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Bank of England cuts the cost of borrowing to counter economic effects of Brexit vote

Bank of England cuts the cost of borrowing to counter economic effects of Brexit vote
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By Euronews
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The UK's central bank has cut its base interest rate for the first time in seven years, from 0.5 percent to 0.25 percent - a new record low

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The Governor of the Bank of England Mark Carney has announced a drop in the base UK interest rate to a new record low of 0.25 percent from 0.5 percent.

In an effort to protect the British economy from the negative effects of Britain’s referendum vote to leave the European Union, Carney announced the first drop in interest rates since March 2009.

He also said they will boost quantitative easing, buying 60 billion pounds (70 billion euros) worth of government debt over the next six months.

MPC vote to cut #BankRate to 0.25% and for a package of measures designed to provide additional monetary stimulus pic.twitter.com/vyqHCgYork

— Bank of England (@bankofengland) August 4, 2016

Quantitative easing is money printing to put cash into the economy and stimulate it.

It addition it will purchase corporate bonds and launch measures to ensure banks keep lending to businesses and individuals, even after the cut in interest rates.

The bank said it expects the UK economy to stagnate for the rest of this year and suffer weak growth throughout next year.

Carney said the UK’s central bank will take “whatever action is necessary” adding that the effects of the lower interest rates will be felt immediately in the economy.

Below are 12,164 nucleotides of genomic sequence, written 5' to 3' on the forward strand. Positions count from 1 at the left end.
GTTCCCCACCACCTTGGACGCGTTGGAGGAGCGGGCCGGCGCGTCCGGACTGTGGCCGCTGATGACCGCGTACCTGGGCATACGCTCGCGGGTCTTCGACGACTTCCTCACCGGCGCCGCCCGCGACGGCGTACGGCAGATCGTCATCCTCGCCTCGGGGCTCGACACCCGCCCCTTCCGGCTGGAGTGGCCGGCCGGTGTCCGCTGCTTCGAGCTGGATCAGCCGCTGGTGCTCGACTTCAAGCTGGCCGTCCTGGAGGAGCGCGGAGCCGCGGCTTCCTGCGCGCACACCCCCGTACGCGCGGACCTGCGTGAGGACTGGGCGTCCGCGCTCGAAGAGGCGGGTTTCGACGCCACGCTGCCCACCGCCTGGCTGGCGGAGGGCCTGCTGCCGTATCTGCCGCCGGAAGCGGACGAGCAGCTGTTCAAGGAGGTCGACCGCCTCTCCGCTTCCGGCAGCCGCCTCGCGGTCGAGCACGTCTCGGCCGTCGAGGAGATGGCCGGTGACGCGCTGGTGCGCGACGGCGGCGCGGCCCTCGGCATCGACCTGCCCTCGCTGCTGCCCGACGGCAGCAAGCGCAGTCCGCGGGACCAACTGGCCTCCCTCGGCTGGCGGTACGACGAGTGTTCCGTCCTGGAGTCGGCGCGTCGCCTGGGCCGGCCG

He told journalists that based on indicators of risks to the economy: “There is a clear case for stimulus, and stimulus now, in order to have an effect when the economy really needs it.”

The Governor also made it clear the members of the Bank’s Monetary Policy Committee would not hesitate to cut the benchmark interest rate close to zero is needed.

pic.twitter.com/Jt4uKYcgK8

— Bank of England (@bankofengland) August 4, 2016

“Token guesture”

Andrew Sentance, a senior economic adviser at PwC and former member of the Bank of England’s Monetary Policy Committee echoed Carney when he said the real heavy lifting to help the UK’s economy has to come from the government: “This cut in interest rates was widely expected, but it is really a token gesture which is unlikely to help the economy much in the current situation. Savings rates are already near-zero and borrowing costs for business and homeowners are extremely low.”

Sentance added: “The pound could well weaken further, adding to inflation and business costs. The margin banks earn on their lending is likely to be squeezed, creating new pressures in the financial system.”

In response to the Bank’s measures, shares on the London Stock Exchange rose and the pound fell further against the US dollar.

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